Profile — Quality assurance: Charlene Harrington, Professor, University of California-San Francisco
Few in the nursing home community seem to particularly like Charlene Harrington. And, quite frankly, it's easy to see why.A longtime critic of the nursing home industry, Harrington rarely bestows a complimentary word on the field.
And after serving 30 years as a thorn in their side, she is unbowed. Why?
"Because it's for the right reasons," she explains.
Whether or not one agrees with Harrington, it's hard to dispute her passion, or her expertise. She served on the Institute of Medicine committee whose recommendations led to the landmark Omnibus Budget Reconciliation Act of 1987. Most recently, she offered a sobering 20th anniversary OBRA assessment at a Senate Special Committee on Aging hearing in May.
"Even though some nursing homes offer high quality of care, the persistent quality problems continue to shock and dismay us," she told the committee.
As a respected government researcher and close friend of the National Citizens' Coalition for Nursing Home Reform (NCCNHR), Harrington forcefully campaigns for staffing mandates – namely, a minimum of 4.1 nursing hours per resident day.
"She's made a big difference in people's understanding of nursing home quality," says Janet Wells, director of public policy for NCCNHR.
Others see it differently.
"She sits on the sidelines with her bow and arrow. It's frustrating," says Betsy Hite, director of public affairs for the California Association of Health Facilities. California providers have been the subject of several Harrington-led studies.
Harrington believes nursing homes are responsible for their own bad image.
"If they were serious about quality, they would do something about staffing and turnover, and until they do that, I don't think they're serious," she says.
Her take on the industry's quality initiatives are no gentler: They are merely a public relations effort, she says. And the wave of culture change initiatives such as the Eden Alternative? The same, unfortunately.
"You cannot sustain culture change without adequate staffing and so, again, some of those efforts are primarily public relations efforts rather than real change efforts," she says staunchly.
But Harrington is not all pessimistic. In fact, she believes better times are ahead as a result of the baby boomers, who will demand higher standards of care.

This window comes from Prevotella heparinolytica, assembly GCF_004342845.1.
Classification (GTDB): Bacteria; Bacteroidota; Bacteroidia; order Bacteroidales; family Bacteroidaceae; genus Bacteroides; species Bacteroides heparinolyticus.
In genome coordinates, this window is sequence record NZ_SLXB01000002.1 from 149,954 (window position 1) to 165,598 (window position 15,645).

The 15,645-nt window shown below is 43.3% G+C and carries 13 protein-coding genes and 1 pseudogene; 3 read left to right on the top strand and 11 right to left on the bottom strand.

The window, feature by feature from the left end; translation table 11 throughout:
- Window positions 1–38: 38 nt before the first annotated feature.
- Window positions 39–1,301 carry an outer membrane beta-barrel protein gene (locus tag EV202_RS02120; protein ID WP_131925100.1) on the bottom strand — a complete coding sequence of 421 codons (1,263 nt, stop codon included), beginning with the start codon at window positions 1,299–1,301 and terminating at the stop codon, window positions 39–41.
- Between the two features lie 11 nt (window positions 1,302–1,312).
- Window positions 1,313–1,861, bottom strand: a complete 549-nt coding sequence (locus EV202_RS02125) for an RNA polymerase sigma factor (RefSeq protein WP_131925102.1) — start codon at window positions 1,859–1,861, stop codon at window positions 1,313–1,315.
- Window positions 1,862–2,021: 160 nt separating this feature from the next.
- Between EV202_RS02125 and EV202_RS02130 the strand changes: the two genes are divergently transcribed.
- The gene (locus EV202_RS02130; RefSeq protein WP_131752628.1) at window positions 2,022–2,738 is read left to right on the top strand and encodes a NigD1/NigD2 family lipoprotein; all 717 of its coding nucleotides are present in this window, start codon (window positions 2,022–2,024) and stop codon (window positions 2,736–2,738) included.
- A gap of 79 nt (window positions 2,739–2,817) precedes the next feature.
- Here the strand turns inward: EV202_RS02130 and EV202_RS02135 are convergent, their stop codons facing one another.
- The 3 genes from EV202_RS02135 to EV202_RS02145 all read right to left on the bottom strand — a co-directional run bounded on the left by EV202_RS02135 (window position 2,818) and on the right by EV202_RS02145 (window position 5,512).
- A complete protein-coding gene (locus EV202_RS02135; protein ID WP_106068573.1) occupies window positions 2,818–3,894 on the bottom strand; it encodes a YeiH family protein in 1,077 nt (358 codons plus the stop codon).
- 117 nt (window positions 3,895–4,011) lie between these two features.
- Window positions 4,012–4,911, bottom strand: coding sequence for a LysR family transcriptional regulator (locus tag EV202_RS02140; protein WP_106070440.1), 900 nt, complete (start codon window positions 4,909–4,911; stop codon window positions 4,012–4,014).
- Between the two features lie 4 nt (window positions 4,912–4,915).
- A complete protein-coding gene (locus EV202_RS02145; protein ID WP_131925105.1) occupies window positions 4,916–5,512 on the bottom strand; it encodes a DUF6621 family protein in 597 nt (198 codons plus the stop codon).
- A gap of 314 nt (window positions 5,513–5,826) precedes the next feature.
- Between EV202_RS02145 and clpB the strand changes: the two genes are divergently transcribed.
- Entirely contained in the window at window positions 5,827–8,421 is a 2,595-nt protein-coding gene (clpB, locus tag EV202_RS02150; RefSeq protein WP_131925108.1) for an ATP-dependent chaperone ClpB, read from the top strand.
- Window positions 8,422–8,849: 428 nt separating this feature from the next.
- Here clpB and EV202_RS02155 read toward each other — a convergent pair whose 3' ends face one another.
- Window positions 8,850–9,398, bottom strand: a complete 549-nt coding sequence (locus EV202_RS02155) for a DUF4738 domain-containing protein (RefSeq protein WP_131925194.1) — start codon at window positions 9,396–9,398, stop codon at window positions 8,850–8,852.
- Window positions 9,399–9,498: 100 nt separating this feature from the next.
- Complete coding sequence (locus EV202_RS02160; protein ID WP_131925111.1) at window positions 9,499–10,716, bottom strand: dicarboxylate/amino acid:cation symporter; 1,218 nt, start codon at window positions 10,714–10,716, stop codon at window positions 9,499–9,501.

She also feels strongly that her recommendations to the Senate Aging Committee – on staff reporting requirements and cost centers – could lead to big improvements.
A professor at the University of California-San Francisco, Harrington is passionate about research. She received a Ph.D. in sociology and higher education from the University of California-Berkeley before working for the California State Department of Health in 1975. After writing a report on the state's regulatory system, she was asked to head the system.
It may surprise some that this pedigreed professional attended a one-room schoolhouse as a child. She grew up on a farm in Concordia, KS, with "a sister, cousins and lots of animals." Her mother was a grade school teacher and her father was a farmer. She wanted to do something different, so she became a nurse. She held several nursing posts after earning her RN degree.
Her life today is packed between teaching and research duties at UCSF, and advocacy. She often travels cross-country to the nation's capital to advocate for public policy changes.
When not working, she usually is visiting her husband at Salem Lutheran, a residential care facility in Oakland, CA. He suffers from advanced dementia.
Despite her busy life, the 65-year-old says she has no plans to stop poking and prodding the industry. In fact, she says she in two years intends to abandon teaching and devote all her efforts to advocacy and research.
She says she's still hopeful about quality improvements.
"It's just taken an awfully long time, but I think demographics are on our side and consumer organizations are getting more vocal about it. I don't want to work on anything else."
1963 - Receives B.S., R.N. degree in nursing from the University of Kansas-Lawrence
1965 - Works as director of nursing for U.S. Army Dependent Schools, Heilbronn, Germany
1975 - Receives Ph.D. from the University of California-Berkeley
1976 - Serves as deputy director of the Division of Licensing and Certification, California State Department of Health
1986 - Acts as member of IOM committee whose report on quality issues in nursing homes leads to OBRA of 1987
1989 - Becomes professor of the Department of Social and Behavioral Sciences, UCSF